5 Things a Good Negotiator Must Do

Don Justice

Any successful business owner or manager of a big or small company, whether buying, selling or discussing employees’ wages, or getting a loan from the bank, must get the best possible deals without creating any form of conflict.

A good negotiation must be collaborative, constructive and satisfying both parties involved in the negotiation. If one party wins at the expense of the other expense, this will jeopardise future relations.

However, there will, almost certainly, be occasions when you will find yourself in competitive negotiations. Negotiation skills can be learned and improved through use.

Important Principles in Negotiation

Negotiation may be looked upon as the process of finding the point of balance between your own objectives and the objectives of the other party.

Negotiation can be ‘competitive’ or ‘collaborative’. In competitive negotiations, the negotiator want to ‘win’ even if this result in the other party ‘loosing’. It can end in confrontation. In collaborative negotiations the aim is to reach an agreement which satisfies both parties, i.e., to maximise mutual advantage.

There is no one right way to negotiate. Each person will develop a style which suits them. Your skill will develop with experience but you can try to pick up the basics from books, training videos and short training seminars. To negotiates successfully, it is necessary to learn how to;

  • Understand the importance of preparation
  • Understand how to develop objectives for negotiation,
  • Understand the strategies, tactics and signal which may be used,
  • Assess realistically the chances of a successful outcome.

In any successful negotiation, you are concerned with three key elements which are

  • Owner’s objective.
  • Other person’s objectives.
  • Basis for the negotiation.

Five Essential Stages in Negotiating Process

  1. Preparation:

Carefully outline your objectives. They must be specific, achievable and measurable. In other words,you must have a clear picture of what you want from the other party, be realistic and be able to assess how well you have done. Write them down.

Objective should also be put in order of priority, one way to do this is to classify them as ‘must achieve’, ‘intend to achieve’ and like to achieve. For example, you bought a printer for your office. It breaks down after two weeks and you have to contact the supplier. What are your objectives?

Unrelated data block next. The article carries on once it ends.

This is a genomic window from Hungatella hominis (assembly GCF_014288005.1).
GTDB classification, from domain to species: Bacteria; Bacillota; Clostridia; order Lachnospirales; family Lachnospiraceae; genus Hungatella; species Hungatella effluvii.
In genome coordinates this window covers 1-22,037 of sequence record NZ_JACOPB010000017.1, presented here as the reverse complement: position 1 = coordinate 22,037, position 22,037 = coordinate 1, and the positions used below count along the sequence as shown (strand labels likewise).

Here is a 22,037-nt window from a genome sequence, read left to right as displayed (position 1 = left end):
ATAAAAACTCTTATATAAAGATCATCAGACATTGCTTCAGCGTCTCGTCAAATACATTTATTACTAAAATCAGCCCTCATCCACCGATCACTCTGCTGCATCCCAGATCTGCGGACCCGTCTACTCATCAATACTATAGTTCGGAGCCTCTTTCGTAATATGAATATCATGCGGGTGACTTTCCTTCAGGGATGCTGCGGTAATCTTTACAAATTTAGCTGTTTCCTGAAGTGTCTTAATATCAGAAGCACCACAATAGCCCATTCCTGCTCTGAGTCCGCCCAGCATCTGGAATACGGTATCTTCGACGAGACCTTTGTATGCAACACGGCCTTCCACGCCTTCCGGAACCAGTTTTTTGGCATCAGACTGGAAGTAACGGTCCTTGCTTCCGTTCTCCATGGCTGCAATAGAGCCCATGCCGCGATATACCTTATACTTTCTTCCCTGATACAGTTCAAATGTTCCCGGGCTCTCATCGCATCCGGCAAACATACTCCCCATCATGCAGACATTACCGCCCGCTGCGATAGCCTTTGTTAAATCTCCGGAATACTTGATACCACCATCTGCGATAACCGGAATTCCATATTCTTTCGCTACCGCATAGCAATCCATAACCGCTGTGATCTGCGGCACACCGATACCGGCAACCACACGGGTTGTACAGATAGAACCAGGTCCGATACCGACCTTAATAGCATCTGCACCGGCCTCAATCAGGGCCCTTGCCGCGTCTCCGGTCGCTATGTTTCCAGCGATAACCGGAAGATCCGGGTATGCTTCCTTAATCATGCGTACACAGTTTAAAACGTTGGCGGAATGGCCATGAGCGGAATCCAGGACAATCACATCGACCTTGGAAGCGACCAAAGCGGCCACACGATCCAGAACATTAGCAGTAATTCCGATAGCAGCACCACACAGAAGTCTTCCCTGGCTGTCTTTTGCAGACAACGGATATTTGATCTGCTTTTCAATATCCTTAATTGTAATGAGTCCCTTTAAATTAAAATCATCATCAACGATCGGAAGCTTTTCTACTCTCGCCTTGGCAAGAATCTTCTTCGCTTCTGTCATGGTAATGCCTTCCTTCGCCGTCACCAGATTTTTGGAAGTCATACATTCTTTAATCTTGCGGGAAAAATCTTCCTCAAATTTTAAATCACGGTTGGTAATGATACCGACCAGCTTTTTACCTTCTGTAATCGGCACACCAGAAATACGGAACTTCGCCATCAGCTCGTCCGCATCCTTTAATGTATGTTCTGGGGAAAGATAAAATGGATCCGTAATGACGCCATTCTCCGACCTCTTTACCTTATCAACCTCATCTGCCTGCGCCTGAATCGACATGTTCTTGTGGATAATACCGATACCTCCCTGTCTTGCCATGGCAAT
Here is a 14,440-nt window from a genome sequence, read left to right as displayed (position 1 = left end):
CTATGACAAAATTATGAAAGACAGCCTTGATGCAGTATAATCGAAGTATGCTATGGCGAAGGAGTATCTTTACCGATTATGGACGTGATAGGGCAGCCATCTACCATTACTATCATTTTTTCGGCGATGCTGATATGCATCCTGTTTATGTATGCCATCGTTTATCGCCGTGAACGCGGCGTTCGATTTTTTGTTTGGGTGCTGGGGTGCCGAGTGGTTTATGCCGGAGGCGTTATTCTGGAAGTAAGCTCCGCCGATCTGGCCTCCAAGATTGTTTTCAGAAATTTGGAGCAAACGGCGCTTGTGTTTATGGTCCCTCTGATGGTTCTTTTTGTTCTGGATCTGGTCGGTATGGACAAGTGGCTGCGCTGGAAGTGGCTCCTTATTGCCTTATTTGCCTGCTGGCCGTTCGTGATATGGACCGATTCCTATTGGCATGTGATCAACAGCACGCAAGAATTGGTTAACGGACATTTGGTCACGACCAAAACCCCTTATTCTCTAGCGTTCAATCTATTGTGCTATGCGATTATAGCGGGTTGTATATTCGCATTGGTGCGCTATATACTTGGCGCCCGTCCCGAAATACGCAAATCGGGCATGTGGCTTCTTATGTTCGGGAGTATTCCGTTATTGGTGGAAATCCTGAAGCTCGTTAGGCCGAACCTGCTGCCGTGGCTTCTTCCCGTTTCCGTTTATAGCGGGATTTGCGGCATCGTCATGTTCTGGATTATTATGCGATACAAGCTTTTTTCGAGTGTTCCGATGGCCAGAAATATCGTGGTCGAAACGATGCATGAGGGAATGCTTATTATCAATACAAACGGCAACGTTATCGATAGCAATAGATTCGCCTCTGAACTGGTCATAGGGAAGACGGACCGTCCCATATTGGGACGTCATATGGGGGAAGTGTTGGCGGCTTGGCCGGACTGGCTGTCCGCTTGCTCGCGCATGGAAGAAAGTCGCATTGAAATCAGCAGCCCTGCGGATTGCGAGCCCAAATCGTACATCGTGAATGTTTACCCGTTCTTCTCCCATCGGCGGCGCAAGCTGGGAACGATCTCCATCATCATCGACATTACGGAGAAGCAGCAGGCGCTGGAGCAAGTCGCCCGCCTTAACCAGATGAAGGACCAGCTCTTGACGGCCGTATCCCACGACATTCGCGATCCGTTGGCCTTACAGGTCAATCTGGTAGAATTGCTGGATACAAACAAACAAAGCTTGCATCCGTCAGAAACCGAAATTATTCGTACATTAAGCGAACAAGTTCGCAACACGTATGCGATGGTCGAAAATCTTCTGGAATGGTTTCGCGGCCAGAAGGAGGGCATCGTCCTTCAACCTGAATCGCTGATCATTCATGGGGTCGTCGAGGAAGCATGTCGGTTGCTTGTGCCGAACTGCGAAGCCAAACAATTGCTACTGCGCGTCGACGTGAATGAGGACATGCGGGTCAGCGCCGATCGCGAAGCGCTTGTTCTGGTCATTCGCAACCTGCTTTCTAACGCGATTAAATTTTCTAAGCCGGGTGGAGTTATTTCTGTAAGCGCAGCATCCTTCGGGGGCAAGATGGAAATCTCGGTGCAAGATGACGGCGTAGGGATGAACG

• Must achieve: the use of a printer that works.
  • Intend to achieve: get the printer repaired.
  • Like to achieve: get a replacement printer.

Make research; gather as much information as possible about the subject to be negotiated. The person with the most information usually does better in negotiation.

  1. Discussion:

This is the process of exploring each part’s needs stating with tentative opening offers. This need to be realistic otherwise there will be a little scope for a satisfactory conclusion.

If both parties are co-operative, progress can be made. If one side is competitive, problem may arise. Analyze the other party’s reaction to what you say.

Use opening statement covering the main issue. Allow the discussion to develop mutually. Establish a relationship with the other person. Ask questions to find out more about their needs and keep things moving.


In this stage, you are giving and receiving proposals and suggestions. Remember to trade things, not to concede to them. Look for opportunity to trade things which are cheap for you to give but valuable to the other party, in return for things which are valuable to you.


  1. Bargain

After discussing each other’s requirements and exchanging information, the bargaining can start. Generally speaking, you receive more if you start off asking for more, or you will concede less if you start off offering less. If conflict arises at this point, indicate that your opening position is not necessarily what you will finally accept.

Agreement is reached when both parties find an acceptable point somewhere between the starting position.


  1. Agreement

At this stage you summarise what has been discussed and agreed. Do not start bargaining again. Offer a summary of what has been agreed, this will give a chance to confirm any decision. As soon as possible, send a letter documenting the agreement. Having the agreement in writing is better than a handshake on a deal.


The letter should contain the following points

  • The terms of the agreement,
  • The names of those involved,
  • The price mentioned, discounts, etc.,
  • Individual responsibility,
  • Time schedules and any deadlines agreed.

Useful tips during negotiation process.

  • Be assertive.
  • Be patient.
  • Be open minded
  • Listen carefully.
  • Be self-discipline.
  • Plan carefully and fully.
  • Be creative
  • Be flexible
  • Be persuasive.
  • Be decisive.
  • Show confidence.
  • Show consideration.







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